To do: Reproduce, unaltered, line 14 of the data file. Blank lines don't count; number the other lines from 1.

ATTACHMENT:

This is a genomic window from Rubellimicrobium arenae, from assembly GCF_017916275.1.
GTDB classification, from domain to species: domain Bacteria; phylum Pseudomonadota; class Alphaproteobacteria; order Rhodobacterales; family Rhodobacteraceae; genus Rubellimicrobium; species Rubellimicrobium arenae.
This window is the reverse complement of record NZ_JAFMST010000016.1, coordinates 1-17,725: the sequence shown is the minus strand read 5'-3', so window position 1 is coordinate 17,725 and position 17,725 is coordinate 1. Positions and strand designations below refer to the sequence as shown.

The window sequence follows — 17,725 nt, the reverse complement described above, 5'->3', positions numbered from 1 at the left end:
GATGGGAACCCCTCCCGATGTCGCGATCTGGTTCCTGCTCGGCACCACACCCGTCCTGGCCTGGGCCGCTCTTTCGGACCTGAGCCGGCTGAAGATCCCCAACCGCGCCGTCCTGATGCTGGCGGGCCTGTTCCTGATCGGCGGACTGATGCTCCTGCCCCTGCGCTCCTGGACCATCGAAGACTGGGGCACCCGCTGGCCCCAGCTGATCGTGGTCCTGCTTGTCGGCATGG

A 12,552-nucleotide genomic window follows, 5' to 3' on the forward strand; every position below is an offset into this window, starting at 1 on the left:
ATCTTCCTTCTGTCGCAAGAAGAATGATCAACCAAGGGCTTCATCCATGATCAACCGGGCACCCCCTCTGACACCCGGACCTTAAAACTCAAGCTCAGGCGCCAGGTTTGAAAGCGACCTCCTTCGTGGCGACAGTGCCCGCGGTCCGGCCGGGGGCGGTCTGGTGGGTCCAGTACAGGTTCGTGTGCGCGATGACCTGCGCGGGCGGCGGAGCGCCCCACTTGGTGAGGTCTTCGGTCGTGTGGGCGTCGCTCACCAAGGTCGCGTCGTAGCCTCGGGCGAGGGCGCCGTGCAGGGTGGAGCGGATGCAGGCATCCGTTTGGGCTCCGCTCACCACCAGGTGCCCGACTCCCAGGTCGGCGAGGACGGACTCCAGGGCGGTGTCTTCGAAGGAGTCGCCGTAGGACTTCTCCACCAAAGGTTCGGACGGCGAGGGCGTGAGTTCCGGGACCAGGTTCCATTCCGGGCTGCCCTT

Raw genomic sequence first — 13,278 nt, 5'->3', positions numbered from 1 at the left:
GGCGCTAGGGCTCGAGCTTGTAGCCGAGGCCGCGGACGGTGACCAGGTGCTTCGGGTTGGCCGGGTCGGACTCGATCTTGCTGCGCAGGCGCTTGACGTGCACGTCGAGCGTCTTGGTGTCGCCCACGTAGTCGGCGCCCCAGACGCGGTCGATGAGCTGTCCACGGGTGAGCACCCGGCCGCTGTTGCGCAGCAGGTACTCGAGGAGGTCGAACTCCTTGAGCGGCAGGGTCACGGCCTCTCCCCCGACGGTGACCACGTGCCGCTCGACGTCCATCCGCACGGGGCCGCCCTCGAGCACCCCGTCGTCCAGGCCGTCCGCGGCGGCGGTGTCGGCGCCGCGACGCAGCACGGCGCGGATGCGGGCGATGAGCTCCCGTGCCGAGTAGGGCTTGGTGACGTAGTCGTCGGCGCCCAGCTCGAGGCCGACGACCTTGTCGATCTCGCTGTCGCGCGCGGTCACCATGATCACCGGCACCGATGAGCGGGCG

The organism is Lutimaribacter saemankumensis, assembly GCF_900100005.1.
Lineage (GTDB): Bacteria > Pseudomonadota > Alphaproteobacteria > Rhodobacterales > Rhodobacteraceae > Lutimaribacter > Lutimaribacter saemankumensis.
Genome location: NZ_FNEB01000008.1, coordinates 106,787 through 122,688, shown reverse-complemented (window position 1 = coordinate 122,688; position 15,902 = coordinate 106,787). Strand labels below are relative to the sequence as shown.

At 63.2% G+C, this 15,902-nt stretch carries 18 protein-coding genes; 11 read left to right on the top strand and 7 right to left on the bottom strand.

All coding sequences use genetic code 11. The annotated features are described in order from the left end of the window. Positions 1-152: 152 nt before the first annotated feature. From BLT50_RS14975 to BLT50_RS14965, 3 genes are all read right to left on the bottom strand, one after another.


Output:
All coding sequences use genetic code 11. The annotated features are described in order from the left end of the window. Positions 1-152: 152 nt before the first annotated feature. From BLT50_RS14975 to BLT50_RS14965, 3 genes are all read right to left on the bottom strand, one after another.